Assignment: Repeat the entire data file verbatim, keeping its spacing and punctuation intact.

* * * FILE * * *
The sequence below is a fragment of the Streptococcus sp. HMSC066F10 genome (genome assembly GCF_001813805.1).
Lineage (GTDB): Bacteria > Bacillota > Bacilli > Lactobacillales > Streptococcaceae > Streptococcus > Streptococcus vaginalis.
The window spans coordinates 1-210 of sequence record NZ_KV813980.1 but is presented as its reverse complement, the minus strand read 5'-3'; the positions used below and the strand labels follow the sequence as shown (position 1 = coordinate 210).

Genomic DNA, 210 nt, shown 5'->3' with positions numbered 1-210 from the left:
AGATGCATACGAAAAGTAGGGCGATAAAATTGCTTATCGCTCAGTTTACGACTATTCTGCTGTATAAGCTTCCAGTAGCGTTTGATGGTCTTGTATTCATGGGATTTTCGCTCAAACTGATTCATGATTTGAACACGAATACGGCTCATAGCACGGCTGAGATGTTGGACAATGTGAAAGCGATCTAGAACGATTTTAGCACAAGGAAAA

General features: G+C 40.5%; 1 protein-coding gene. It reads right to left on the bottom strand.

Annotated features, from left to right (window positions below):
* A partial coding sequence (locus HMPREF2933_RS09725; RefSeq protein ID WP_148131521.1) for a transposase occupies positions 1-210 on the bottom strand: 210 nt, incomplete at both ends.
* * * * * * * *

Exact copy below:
The sequence below is a fragment of the Streptococcus sp. HMSC066F10 genome (genome assembly GCF_001813805.1).
Lineage (GTDB): Bacteria > Bacillota > Bacilli > Lactobacillales > Streptococcaceae > Streptococcus > Streptococcus vaginalis.
The window spans coordinates 1-210 of sequence record NZ_KV813980.1 but is presented as its reverse complement, the minus strand read 5'-3'; the positions used below and the strand labels follow the sequence as shown (position 1 = coordinate 210).

Genomic DNA, 210 nt, shown 5'->3' with positions numbered 1-210 from the left:
AGATGCATACGAAAAGTAGGGCGATAAAATTGCTTATCGCTCAGTTTACGACTATTCTGCTGTATAAGCTTCCAGTAGCGTTTGATGGTCTTGTATTCATGGGATTTTCGCTCAAACTGATTCATGATTTGAACACGAATACGGCTCATAGCACGGCTGAGATGTTGGACAATGTGAAAGCGATCTAGAACGATTTTAGCACAAGGAAAA

General features: G+C 40.5%; 1 protein-coding gene. It reads right to left on the bottom strand.

Annotated features, from left to right (window positions below):
* A partial coding sequence (locus HMPREF2933_RS09725; RefSeq protein ID WP_148131521.1) for a transposase occupies positions 1-210 on the bottom strand: 210 nt, incomplete at both ends.